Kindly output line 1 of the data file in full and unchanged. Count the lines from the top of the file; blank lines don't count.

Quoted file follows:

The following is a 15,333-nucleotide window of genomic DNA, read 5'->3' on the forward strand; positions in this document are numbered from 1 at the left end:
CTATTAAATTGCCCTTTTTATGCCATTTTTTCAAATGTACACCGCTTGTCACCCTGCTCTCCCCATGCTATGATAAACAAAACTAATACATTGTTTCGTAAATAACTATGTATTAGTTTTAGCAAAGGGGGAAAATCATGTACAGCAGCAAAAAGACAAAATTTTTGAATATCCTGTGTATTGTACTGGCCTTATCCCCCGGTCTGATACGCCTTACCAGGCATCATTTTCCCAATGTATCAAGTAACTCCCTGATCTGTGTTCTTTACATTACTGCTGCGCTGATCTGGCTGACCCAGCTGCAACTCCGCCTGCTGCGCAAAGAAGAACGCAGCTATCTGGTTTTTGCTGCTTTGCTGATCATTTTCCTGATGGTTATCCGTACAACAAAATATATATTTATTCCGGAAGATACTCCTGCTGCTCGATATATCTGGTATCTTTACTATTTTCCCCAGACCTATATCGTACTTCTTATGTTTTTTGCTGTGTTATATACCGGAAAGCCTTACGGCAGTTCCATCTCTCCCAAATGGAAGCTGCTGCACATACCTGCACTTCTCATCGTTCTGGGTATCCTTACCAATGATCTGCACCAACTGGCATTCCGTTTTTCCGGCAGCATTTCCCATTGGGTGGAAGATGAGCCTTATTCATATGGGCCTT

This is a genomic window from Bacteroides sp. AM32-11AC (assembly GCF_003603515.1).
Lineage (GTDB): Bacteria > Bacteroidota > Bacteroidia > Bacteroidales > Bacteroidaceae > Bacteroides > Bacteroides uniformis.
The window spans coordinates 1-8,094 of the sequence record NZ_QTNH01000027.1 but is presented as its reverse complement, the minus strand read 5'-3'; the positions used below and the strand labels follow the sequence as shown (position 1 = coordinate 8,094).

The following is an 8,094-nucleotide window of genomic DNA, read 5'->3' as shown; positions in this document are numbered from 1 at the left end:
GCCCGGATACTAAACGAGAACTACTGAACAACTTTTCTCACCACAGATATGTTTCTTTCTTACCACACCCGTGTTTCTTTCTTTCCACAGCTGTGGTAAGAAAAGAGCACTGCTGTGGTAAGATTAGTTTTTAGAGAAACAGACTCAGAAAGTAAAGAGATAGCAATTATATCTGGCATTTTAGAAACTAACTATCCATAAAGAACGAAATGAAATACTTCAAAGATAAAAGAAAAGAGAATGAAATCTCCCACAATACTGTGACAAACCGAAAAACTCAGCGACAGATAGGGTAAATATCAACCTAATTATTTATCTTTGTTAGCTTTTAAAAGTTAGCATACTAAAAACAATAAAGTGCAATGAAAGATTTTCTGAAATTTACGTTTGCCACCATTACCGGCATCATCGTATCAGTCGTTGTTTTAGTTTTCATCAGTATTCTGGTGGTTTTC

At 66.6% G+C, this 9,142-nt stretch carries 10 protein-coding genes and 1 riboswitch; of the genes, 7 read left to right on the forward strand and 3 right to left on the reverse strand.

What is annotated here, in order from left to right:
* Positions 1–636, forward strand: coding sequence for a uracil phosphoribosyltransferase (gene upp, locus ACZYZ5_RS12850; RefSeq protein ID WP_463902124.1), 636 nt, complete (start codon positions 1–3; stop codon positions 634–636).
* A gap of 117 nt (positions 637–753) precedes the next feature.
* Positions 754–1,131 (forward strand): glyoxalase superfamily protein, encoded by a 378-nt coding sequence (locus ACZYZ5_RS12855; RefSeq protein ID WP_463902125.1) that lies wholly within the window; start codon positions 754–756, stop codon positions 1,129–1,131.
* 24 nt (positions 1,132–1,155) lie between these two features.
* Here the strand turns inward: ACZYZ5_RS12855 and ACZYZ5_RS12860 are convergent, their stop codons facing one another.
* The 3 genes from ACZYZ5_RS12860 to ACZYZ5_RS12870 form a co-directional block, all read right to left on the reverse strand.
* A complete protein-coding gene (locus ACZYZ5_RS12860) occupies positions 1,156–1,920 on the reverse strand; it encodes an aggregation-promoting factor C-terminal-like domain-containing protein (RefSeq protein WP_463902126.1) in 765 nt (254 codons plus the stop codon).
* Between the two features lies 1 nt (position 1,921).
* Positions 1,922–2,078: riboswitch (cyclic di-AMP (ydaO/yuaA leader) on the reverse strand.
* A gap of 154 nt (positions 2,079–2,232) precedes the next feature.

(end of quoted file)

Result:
The following is a 15,333-nucleotide window of genomic DNA, read 5'->3' on the forward strand; positions in this document are numbered from 1 at the left end: